The __fortran calling convention isn't the calling convention used by FORTRAN

Raymond Chen


Although the Microsoft C compiler supports a calling convention called __fortran, that’s just what the calling convention is called; its relationship with the FORTRAN programming language is only coincidental. The __fortran keyword is now just an old-fashioned synonym for __stdcall.

Various FORTRAN compilers use different calling conventions; the one I describe here applies to the now-defunct Microsoft Fortran PowerStation.

Fortran Powerstation pushes parameters on the stack right-to-left, with callee-cleanup. (So far, this matches __fortran aka __stdcall.) Function names are converted to all-uppercase, with an underscore at the beginning and @n appended, where n is the number of bytes of parameters. (This still matches __stdcall aside from the uppercase conversion.)

As for how the parameters are passed, well, that’s where things get weird. FORTRAN natively passes all parameters by reference. This is the source of a famous classic FORTRAN bug known as constants aren’t.

      CALL MAGIC(1)
      PRINT *, 'According to the computer, 3 + 1 is ', ADDUP(3, 1)
      ADDUP = I + J
C     What does this subroutine actually do?
      I = 9

(It’s been a long time since I’ve written a FORTRAN program, so I may have gotten some of the details wrong, but any errors shouldn’t detract from the fundamental issue.)

When you run this program, it says

According to the computer, 3 + 1 is 12

How did that happen? We called a function that adds two numbers together, and instead of getting 4, we get 12?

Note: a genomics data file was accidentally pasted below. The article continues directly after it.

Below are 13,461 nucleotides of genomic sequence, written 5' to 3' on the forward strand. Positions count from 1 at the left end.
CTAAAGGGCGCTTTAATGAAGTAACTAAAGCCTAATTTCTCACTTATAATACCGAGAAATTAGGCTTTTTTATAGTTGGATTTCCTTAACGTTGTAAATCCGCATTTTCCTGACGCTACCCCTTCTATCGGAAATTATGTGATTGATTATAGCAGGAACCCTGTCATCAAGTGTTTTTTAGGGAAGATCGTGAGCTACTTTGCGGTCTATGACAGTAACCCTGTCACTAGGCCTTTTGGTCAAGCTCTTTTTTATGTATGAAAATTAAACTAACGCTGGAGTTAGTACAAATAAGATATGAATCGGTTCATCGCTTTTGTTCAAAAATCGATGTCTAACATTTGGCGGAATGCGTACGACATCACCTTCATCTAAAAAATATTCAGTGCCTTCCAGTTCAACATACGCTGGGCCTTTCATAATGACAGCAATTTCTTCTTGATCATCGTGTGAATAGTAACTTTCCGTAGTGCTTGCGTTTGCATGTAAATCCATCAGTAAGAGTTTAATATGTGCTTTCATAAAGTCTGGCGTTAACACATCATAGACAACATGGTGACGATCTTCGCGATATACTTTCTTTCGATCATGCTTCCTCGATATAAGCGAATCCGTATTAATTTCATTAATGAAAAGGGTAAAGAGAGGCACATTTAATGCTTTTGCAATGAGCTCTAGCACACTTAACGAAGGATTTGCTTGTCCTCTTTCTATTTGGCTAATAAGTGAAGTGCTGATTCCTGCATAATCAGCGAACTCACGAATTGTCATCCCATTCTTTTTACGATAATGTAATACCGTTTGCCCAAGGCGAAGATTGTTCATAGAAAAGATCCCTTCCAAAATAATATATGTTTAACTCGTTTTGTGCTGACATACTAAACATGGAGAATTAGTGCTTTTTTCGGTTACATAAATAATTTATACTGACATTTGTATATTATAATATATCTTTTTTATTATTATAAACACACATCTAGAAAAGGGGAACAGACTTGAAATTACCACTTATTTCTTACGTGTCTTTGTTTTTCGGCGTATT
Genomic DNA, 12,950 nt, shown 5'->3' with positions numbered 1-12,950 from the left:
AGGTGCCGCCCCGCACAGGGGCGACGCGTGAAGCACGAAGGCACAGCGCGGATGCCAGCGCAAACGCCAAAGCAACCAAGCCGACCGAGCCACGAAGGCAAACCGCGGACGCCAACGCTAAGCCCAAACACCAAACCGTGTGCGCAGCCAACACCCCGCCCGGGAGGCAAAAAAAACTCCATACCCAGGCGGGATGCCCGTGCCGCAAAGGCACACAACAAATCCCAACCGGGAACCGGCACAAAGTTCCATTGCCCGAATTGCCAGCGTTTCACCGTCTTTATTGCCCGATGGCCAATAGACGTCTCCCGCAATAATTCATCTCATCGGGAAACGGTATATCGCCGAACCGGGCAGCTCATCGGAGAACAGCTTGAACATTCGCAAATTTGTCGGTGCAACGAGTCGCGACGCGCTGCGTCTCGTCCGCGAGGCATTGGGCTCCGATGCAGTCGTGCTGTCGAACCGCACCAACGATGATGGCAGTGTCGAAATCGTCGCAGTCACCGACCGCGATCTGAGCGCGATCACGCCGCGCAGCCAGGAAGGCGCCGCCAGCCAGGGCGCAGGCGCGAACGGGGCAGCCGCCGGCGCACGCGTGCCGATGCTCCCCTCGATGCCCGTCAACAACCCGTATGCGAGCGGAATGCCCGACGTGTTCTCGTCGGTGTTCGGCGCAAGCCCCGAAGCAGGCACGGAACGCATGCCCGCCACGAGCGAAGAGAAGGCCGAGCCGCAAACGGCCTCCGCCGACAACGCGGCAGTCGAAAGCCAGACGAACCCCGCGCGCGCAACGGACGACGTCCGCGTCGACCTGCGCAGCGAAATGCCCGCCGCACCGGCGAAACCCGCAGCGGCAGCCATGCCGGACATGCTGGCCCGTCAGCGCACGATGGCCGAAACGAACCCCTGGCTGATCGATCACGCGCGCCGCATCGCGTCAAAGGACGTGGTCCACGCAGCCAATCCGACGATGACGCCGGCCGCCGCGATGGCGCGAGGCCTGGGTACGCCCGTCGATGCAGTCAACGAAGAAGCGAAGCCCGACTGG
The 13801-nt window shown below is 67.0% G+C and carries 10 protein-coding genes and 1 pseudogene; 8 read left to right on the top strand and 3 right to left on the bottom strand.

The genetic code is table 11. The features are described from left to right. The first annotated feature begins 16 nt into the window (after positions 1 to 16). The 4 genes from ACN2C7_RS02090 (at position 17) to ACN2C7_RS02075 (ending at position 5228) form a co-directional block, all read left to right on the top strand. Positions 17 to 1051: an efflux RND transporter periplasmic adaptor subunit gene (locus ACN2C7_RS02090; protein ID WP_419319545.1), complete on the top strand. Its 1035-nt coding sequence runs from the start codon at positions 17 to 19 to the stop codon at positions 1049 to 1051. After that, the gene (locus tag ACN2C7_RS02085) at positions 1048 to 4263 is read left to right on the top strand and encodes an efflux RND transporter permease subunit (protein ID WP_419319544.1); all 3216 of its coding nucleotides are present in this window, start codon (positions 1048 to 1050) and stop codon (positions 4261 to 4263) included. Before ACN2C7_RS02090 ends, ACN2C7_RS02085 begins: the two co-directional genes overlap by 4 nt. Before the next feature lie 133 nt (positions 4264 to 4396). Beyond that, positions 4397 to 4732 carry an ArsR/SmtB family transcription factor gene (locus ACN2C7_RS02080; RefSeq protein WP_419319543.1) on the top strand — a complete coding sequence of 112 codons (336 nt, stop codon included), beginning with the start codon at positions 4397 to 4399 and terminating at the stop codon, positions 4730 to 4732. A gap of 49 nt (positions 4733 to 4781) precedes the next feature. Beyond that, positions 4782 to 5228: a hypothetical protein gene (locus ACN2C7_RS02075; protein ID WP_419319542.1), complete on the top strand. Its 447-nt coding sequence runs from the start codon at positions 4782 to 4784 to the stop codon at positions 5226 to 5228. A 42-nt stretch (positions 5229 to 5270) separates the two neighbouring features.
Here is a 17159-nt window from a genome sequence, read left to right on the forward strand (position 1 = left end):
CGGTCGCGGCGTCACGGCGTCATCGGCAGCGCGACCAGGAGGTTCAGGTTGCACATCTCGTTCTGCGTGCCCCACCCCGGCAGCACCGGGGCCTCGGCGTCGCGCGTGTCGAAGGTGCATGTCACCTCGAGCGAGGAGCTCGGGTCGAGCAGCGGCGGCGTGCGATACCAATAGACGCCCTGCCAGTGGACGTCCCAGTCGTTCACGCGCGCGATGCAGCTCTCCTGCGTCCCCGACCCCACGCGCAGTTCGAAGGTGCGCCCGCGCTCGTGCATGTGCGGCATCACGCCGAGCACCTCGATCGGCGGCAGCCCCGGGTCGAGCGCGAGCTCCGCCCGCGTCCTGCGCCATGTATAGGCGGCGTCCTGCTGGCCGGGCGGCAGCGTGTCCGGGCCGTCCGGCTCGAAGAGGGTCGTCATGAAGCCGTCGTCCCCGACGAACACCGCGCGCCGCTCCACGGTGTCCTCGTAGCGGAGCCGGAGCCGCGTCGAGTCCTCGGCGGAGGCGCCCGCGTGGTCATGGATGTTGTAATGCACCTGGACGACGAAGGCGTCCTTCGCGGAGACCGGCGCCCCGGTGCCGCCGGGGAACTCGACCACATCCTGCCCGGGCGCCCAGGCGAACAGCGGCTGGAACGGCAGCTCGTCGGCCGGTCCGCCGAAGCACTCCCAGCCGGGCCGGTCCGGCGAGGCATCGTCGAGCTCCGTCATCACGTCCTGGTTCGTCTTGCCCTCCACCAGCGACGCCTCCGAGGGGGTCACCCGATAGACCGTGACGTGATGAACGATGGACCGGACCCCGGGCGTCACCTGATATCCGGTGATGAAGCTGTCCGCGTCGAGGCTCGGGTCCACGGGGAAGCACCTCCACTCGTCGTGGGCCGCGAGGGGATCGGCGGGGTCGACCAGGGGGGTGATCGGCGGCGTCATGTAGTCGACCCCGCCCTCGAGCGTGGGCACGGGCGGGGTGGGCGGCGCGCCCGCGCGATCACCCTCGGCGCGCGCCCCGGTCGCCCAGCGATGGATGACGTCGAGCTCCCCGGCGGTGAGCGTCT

The reason is the subroutine MAGIC: We passed it the constant 1, and since all FORTRAN parameters are passed by reference, the assignment I = 9 modifies the constant 1. In C:

int One = 1;
int Three = 3;
int Nine = 9;
void Magic(int *i) { *i = Nine; }
int AddUp(int *i, int *j) { return *i + *j; }
void main()
 printf("According to the computer, 3 + 1 is %d\n",
        AddUp(&Three, &One));

Since Magic modified the constant One, any further use of the constant 1 ends up using the value 9! (According to the FORTRAN standard, modifying a constant results in undefined behavior.)

Okay, back to calling conventions. Other significant differences between C and FORTRAN: In FORTRAN, array indices begin at 1, not 0, and arrays are stored in column-major order rather than row-major as in C.

COMPLEX variables in FORTRAN are stored as two floating point numbers (corresponding to the real and imaginary components).

Functions which return COMPLEX or CHARACTER*(*) are internally rewritten as subroutines where the location to store the return value is passed as a hidden first parameter. (This is analogous to how C returns large structures.)

The final commonly-encountered weirdness of FORTRAN is that CHARACTER*n data types (which are used to hold strings) are passed as two parameters: The address of the character buffer, followed by the size of the buffer (n). Note that FORTRAN CHARACTER*n variables are fixed-length; if you assign a string shorter than the buffer, it is padded with spaces. There is no null terminator.

Anyway, I sort of got carried away with the FORTRAN calling convention. It’s definitely more complicated than just sticking __fortran in front of your function. But at least the __fortran keyword takes care of the part that can’t be expressed in C. The rest you can manage on your own.


Comments are closed. Login to edit/delete your existing comments